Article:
Future, Present, & Past:

~~ Giving itself latitude and leisure to take any premise or inquiry to its furthest associative conclusion.
Critical~~ Ready to apply, to itself and its object, the canons of reason, evidence, style, and ethics, up to their limits.
Traditional~~ At home and at large in the ecosystem of practice and memory that radically nourishes the whole person.

Oυδεὶς άμουσος εἰσίτω

Saturday, February 20, 2010

Where are the limits?

The always-provocative dy0genes writes:

I get the feeling that what [Speculative Realists] are reacting to is the assertion that there *is* a limit to thought. That is a very different thing than [making] the assertion that there *isn't*, which is not what I'm taking them to do. I take part of the purpose of this anti-Kantian critique to be the desire to re-draw the boundary between religion and reason. The assertion that mind/reason has limits which it cannot cross is an unprovable intuition, ie a religious thought. It violates the scientific method, which of course can only disprove things and let stand what cannot be dispelled. I suspect that this intuition is *correct* at some level, but don't want to be told, a priori, at what level it is so. I think the project at hand is to make a "critique of pure religion" which reduces the religious sentiment (and other psychological states) to a material foundation, one that can be *managed*. Kant created a space for religion safe from the ravages of an uncontrolled reason, now we need to create a space for modernity safe from radical religion.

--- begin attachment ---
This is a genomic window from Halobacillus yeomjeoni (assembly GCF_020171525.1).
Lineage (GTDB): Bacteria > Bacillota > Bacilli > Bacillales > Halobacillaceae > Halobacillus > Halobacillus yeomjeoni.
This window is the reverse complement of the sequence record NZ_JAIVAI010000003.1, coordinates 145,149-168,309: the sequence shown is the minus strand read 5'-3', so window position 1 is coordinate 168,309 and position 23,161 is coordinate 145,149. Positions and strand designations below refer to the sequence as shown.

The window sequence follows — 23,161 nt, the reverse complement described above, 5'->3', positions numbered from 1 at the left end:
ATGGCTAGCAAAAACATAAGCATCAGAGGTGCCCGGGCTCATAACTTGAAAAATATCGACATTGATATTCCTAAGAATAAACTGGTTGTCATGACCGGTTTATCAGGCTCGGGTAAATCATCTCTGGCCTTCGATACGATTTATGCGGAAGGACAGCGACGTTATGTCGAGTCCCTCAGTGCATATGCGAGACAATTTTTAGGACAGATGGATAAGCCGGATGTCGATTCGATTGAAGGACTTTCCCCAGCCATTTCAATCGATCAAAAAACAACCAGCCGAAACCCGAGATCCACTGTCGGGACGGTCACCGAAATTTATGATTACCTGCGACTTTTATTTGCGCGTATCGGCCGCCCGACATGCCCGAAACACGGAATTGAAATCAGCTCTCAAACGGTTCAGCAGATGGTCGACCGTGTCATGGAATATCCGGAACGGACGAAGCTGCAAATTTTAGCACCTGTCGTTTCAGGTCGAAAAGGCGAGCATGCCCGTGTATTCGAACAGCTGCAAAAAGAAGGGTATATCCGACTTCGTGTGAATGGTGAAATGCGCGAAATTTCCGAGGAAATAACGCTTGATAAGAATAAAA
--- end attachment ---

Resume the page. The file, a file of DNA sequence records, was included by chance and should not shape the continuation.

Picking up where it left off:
This comment nicely snaps a few things into focus. This post are some reflections on it, informed by a trio of distinctions: that of the "limits of thinking" and what lies on either side of these alleged limits; the Non-Overlapping Magisteria invoked by Stephen Jay Gould; and the Problem/Mystery distinction coined by Gabriel Marcel.

First: "part of the purpose of this anti-Kantian critique [is] to re-draw the boundary between religion and reason."